The wealth of evidence concerning the medieval brewing industry in Oxford clearly shows how a handful of regulatory measures directly impacted the sexual division of labour within brewing. The intense regulation of the market, coupled with the particular economics of a university town, caused sweeping and irreversible changes to the brewing industry and to the women whose livelihoods depended on it.
By the 1400s almost all women were gone from the brewing trade, except for a handful of widows who were either unable to make money any other way or who had inherited their husband’s brewing business. A list from 1447, of twenty Oxford brewers contained one woman, a brewer’s widow. Another from 1501, featured 6 widows among 23 brewers. Probably as a result of the high mortality resulting from plague, a number of small businesses were inherited by the wives of deceased male brewers, although these women could not join the brewers’ guild or negotiate with the university. A brewer’s widow could continue his work provided she did not remarry and that no male heir took the place of her husband. Gradually these women were also pushed out, given the narrow confines under which they could continue to work.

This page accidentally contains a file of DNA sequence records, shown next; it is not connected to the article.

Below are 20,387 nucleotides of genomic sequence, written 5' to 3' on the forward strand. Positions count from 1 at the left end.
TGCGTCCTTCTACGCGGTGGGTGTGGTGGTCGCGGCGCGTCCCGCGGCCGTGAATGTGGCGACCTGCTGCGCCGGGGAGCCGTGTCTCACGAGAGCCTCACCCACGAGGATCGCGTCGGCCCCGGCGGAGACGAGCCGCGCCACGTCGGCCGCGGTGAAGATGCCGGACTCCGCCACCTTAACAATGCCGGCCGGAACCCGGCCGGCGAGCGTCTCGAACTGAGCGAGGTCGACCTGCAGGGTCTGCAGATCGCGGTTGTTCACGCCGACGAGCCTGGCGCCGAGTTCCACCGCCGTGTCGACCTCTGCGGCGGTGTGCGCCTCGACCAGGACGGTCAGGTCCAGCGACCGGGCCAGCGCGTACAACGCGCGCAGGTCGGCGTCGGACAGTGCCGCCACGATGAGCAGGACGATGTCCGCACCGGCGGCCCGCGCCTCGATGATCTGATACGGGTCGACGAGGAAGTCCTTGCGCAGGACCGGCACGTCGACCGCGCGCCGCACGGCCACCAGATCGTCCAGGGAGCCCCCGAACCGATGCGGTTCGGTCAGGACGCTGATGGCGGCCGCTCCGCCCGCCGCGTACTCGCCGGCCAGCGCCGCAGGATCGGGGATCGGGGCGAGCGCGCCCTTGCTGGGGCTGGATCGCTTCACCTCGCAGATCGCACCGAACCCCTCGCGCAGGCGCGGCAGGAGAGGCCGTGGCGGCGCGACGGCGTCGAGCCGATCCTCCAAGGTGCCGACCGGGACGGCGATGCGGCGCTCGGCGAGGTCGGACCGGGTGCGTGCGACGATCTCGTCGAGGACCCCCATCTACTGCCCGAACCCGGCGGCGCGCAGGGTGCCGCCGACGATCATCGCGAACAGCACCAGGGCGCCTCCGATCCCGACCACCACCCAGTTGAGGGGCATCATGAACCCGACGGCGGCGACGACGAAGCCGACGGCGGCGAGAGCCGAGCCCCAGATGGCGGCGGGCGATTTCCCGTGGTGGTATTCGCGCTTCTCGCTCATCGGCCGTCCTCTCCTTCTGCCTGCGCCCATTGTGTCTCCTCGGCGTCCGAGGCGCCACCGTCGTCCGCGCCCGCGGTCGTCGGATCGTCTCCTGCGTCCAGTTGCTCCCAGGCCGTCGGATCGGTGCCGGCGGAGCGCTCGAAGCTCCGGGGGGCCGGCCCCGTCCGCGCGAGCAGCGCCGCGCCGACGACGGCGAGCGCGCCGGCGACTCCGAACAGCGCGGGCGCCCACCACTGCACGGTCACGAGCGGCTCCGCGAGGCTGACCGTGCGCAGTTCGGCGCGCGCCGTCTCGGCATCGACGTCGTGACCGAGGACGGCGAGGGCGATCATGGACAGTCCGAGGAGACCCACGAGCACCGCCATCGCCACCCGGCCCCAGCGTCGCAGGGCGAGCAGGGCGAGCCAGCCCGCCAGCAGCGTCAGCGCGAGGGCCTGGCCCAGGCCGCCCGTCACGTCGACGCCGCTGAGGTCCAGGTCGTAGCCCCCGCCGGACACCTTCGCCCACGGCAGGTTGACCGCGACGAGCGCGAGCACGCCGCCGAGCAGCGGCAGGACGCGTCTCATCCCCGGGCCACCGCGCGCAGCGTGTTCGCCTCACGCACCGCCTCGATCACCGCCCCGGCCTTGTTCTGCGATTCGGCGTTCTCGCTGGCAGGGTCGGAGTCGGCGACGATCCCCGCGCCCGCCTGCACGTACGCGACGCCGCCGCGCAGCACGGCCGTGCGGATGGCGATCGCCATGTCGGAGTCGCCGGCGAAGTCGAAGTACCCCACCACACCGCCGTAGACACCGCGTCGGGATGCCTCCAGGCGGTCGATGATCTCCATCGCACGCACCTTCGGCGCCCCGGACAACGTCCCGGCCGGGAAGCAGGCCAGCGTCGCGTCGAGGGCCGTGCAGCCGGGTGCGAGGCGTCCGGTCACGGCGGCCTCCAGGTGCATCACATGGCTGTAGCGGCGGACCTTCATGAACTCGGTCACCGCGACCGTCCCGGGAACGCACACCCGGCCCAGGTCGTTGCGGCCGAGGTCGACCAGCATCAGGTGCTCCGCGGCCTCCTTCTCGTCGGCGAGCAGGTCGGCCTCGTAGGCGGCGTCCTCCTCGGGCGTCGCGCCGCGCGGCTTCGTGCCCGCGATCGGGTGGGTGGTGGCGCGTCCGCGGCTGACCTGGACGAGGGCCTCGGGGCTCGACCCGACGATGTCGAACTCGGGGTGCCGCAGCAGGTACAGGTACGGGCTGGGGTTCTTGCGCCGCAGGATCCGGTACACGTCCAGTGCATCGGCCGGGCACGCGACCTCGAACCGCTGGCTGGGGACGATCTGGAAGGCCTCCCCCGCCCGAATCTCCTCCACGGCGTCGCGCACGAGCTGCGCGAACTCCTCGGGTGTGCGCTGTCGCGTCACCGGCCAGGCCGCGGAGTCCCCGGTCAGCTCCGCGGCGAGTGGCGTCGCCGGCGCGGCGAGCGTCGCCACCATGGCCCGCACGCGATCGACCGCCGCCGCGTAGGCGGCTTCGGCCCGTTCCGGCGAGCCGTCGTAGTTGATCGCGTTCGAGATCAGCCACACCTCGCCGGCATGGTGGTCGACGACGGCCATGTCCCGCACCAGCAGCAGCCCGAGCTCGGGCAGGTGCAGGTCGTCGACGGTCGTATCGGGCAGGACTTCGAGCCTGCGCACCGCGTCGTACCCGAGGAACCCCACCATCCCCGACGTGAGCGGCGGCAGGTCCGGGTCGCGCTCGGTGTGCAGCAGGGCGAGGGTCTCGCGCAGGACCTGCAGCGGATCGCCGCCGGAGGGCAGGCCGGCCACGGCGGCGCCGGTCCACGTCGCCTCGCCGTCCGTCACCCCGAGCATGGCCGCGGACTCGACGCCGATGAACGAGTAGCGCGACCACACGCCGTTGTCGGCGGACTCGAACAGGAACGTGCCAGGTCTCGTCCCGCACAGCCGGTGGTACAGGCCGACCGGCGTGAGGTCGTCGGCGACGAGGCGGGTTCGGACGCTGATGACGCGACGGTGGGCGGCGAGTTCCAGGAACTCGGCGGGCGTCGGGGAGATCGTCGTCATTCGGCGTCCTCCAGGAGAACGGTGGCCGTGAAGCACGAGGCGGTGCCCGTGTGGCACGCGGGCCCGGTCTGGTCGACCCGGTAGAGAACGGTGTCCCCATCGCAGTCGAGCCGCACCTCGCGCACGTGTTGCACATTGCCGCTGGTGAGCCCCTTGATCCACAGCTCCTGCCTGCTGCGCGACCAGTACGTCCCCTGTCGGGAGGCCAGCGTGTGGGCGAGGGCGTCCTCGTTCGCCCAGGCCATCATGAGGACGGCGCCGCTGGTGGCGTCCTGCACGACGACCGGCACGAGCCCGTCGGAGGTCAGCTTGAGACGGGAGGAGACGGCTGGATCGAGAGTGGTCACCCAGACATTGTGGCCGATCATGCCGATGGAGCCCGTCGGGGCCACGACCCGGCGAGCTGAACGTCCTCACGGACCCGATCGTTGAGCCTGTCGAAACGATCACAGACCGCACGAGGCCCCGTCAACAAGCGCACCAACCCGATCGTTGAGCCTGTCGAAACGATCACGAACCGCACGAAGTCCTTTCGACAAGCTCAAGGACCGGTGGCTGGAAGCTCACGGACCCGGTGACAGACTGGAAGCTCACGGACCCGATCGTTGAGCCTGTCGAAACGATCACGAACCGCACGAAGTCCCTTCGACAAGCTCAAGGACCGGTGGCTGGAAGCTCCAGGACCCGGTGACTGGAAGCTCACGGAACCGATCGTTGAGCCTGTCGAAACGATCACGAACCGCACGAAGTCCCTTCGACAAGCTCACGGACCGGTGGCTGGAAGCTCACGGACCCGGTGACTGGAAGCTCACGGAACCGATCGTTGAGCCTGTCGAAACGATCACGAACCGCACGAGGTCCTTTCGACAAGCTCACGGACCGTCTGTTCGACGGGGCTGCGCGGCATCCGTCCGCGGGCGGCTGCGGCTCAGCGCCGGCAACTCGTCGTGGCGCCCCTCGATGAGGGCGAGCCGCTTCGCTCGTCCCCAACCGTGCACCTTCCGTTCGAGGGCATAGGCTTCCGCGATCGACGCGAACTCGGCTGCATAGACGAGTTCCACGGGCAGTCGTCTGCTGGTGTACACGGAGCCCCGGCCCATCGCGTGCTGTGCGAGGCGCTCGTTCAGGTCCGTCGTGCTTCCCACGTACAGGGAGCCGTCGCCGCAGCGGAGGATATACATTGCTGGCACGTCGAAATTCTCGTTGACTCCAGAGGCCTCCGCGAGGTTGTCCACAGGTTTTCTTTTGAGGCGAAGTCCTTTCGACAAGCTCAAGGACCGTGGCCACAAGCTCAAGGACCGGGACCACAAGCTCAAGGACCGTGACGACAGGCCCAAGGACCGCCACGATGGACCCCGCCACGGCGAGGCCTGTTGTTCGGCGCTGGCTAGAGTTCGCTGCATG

Falling into Disrepute